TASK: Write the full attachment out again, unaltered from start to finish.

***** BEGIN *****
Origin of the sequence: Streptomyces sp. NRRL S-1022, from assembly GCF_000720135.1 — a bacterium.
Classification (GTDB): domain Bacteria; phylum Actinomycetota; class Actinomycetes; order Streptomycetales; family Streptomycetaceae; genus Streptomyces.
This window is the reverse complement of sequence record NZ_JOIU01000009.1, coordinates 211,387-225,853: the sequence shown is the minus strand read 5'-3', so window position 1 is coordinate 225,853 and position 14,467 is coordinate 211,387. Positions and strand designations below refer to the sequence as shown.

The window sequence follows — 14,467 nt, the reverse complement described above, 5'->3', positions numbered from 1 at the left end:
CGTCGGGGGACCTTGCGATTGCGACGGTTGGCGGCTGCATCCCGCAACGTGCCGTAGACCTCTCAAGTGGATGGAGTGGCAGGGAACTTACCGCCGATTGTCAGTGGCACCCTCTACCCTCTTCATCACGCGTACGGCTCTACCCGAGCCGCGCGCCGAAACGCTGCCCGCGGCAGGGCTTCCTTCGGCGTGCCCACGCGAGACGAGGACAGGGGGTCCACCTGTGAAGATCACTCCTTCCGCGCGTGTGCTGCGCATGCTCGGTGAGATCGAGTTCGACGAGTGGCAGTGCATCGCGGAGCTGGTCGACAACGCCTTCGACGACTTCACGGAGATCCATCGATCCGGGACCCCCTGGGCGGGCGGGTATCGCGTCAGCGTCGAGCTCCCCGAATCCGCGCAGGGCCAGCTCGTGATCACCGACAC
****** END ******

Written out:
Origin of the sequence: Streptomyces sp. NRRL S-1022, from assembly GCF_000720135.1 — a bacterium.
Classification (GTDB): domain Bacteria; phylum Actinomycetota; class Actinomycetes; order Streptomycetales; family Streptomycetaceae; genus Streptomyces.
This window is the reverse complement of sequence record NZ_JOIU01000009.1, coordinates 211,387-225,853: the sequence shown is the minus strand read 5'-3', so window position 1 is coordinate 225,853 and position 14,467 is coordinate 211,387. Positions and strand designations below refer to the sequence as shown.

The window sequence follows — 14,467 nt, the reverse complement described above, 5'->3', positions numbered from 1 at the left end:
CGTCGGGGGACCTTGCGATTGCGACGGTTGGCGGCTGCATCCCGCAACGTGCCGTAGACCTCTCAAGTGGATGGAGTGGCAGGGAACTTACCGCCGATTGTCAGTGGCACCCTCTACCCTCTTCATCACGCGTACGGCTCTACCCGAGCCGCGCGCCGAAACGCTGCCCGCGGCAGGGCTTCCTTCGGCGTGCCCACGCGAGACGAGGACAGGGGGTCCACCTGTGAAGATCACTCCTTCCGCGCGTGTGCTGCGCATGCTCGGTGAGATCGAGTTCGACGAGTGGCAGTGCATCGCGGAGCTGGTCGACAACGCCTTCGACGACTTCACGGAGATCCATCGATCCGGGACCCCCTGGGCGGGCGGGTATCGCGTCAGCGTCGAGCTCCCCGAATCCGCGCAGGGCCAGCTCGTGATCACCGACAC